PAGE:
Then there are other issues that splattered my experience. If the game stayed idle for too long on the stage clear screen, an error occurred and the game completely locked up. I was forced to shutdown my Wii U by pressing the power button on the console; attempting to power down by pressing the power button on the Wii U GamePad proved to be useless. The game literally locked everything up. The background for a certain few levels never properly loaded. Instead, only sections of the landscape rendered — making it look like this. In the game’s Miiverse community, one player reported that the loading image for a level stayed visible even after it was already fully loaded and playable; I never experienced that personally, however. Finally, there’s one thing that absolutely drove me bananas about Mortar Melon. Every time you launch your watermelon, the GamePad rumbles. The worse part is there’s no option in the game to disable Rumble; it’s enabled by default. Instead, I was forced to access the Controller Settings menu to disable the function. If anything, Rumble should be disabled by default with an option to enable it in the game’s option menu.

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In all fairness, Mortar Melon isn’t just a direct port of its original version. The developer did take the time to add a few extra features that take advantage of Wii U. For example, after players complete the game they can compete for a high score — that automatically posts to an online leaderboard — in Challenge mode for each of the three main stages. Those eager for the ultimate challenge can take on all stages at once, with no breaks in between. In-game accomplishments can easily be posted to Miiverse by tapping an icon. Miiverse posts made by others playing Mortar Melon are often displayed during the stage clear screen — which I thought was a nice touch.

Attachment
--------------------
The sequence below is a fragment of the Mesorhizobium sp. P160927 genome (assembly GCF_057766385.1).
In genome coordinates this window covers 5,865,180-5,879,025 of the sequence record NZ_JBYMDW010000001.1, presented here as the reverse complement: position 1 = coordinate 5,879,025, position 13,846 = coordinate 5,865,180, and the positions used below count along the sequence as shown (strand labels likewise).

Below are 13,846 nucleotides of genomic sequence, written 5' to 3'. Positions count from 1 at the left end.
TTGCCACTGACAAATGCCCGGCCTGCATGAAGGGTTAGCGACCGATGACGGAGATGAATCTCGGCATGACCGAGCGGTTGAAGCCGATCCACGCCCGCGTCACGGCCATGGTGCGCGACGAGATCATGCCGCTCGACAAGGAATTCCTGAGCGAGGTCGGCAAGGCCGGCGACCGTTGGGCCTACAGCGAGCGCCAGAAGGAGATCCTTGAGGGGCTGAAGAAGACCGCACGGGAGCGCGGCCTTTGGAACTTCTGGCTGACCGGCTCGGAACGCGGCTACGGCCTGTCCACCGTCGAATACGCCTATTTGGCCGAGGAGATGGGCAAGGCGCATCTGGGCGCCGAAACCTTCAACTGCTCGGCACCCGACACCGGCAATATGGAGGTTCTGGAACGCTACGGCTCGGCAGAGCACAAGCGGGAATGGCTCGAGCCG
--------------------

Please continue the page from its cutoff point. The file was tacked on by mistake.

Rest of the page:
Mortar Melon is a concoction of puzzles, physics, and an Angry Birds-style of gameplay. It’s an example of a poorly optimized mobile port that suffers largely from severe frame rate and development issues, and some pesky bugs. You’ll likely find that it doesn’t offer anything new or inventive; games like this have been around for more than a decade and most are now free. Mortar Melon didn’t win me over, and it certainly wasn’t the basket of fruit I had hoped for. My advice is to look elsewhere for a more enjoyable indie experience because this one’s better left on mobile devices where it belongs.

Mortar Melon, originally developed by Mudvark, was ported to Wii U with additional features by Nitrolic Games. It launched in the North American Wii U eShop on August 20, 2015 for $5.99.

Review copy provided by Nitrolic Games

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Kevin's a snobby (but classy) tea extraordinaire, seasoned sushi connoisseur, and cold weather lover. He also likes Pokémon, exploring Japan, and has perfected the art of making the perfect matcha.